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Coda Earth: Conversation 4

In Australia, a 300 bed hospital uses the same amount of energy as 5000 to 10000 homes. In many ways, what we do at work really does matter.

The good news is that this is a solvable problem, and in some ways the COVID-19 pandemic has shown us the steps to facing the Climate Emergency.

Just as we learnt that first step for managing the pandemic was to stop the problem growing by limiting spread with physical distancing, we know that our first step in controlling our carbon emissions is to stop burning fossil fuels.

Secondly, to deal with the crisis already at hand, we must build capacity and resilience, not just in our health systems but also in our environmental systems.

Thirdly, the climate emergency equivalent of the search for a pandemic vaccine is the need for us to find a means of drawing CO2 back out of the atmosphere. We can draw CO2 out of the atmosphere through both our forests and the ocean.

We have already worked out these simple steps to solving the Climate Emergency, but the problem we face is a lack of willpower to implement them.

How do we overcome this inertia? What levers can we pull to start taking these steps in the right direction?

The levers we can employ include:

1. Legal actions against governments and institutions for inaction.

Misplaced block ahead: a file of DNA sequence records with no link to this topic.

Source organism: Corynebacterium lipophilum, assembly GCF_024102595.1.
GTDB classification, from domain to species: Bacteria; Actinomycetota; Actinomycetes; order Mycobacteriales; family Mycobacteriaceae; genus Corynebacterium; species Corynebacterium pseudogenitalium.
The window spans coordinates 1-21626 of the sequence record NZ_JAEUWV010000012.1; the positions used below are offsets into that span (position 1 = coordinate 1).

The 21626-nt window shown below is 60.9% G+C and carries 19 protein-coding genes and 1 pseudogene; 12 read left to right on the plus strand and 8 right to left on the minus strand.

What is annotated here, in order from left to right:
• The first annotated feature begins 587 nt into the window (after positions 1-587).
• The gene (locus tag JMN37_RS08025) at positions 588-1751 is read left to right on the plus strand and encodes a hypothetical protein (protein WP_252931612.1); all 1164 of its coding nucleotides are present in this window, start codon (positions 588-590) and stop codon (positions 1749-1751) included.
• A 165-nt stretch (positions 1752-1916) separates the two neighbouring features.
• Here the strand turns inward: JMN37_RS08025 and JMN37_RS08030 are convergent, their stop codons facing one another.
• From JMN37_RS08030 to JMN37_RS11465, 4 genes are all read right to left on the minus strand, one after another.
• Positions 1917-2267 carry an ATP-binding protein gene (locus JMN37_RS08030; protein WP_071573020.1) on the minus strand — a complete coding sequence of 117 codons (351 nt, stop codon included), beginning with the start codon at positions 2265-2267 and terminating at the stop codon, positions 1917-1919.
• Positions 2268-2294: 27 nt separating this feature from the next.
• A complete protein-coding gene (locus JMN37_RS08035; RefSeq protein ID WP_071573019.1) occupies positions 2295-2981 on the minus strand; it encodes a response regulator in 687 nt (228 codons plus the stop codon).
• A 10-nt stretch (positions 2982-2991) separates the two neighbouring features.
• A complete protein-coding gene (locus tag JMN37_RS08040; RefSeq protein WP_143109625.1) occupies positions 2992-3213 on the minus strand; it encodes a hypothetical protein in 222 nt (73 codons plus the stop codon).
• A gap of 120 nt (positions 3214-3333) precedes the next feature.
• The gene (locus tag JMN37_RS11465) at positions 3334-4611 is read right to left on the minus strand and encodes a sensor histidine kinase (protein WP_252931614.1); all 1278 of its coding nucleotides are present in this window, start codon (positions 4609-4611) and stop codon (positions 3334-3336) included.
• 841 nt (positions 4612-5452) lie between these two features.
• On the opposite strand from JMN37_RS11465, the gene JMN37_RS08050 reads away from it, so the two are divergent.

2. Economic by divesting from fossil fuels.
3. Supporting independent science based groups to combat the concentrated media disinformation.
4. Target climate sceptics within government. Get political.


Courtney Howard

Courtney Howard is an Emergency Physician in Canada’s subarctic, President of the Canadian Association of Physicians for the Environment, Chair of the advocacy subcommittee of the WHO-Civil Society Working Group on Climate Change and Health, is on the Steering Committee for the Planetary Health Alliance and is Policy Coordinator for ClimateCODA. She has led research on menstrual cups and wildfires, was the 2018 International Policy Coordinator for the Lancet Countdown on Health and Climate Change, and has participated in advocacy around divestment, carbon pricing, active transport, plant-rich diets, coal phase-out, hydraulic fracturing, wildfires, and the mental health impacts of climate change. Her mentors in mischievous change-making are her two hilarious daughters, with whom she can frequently be found dancing to indefensible pop music.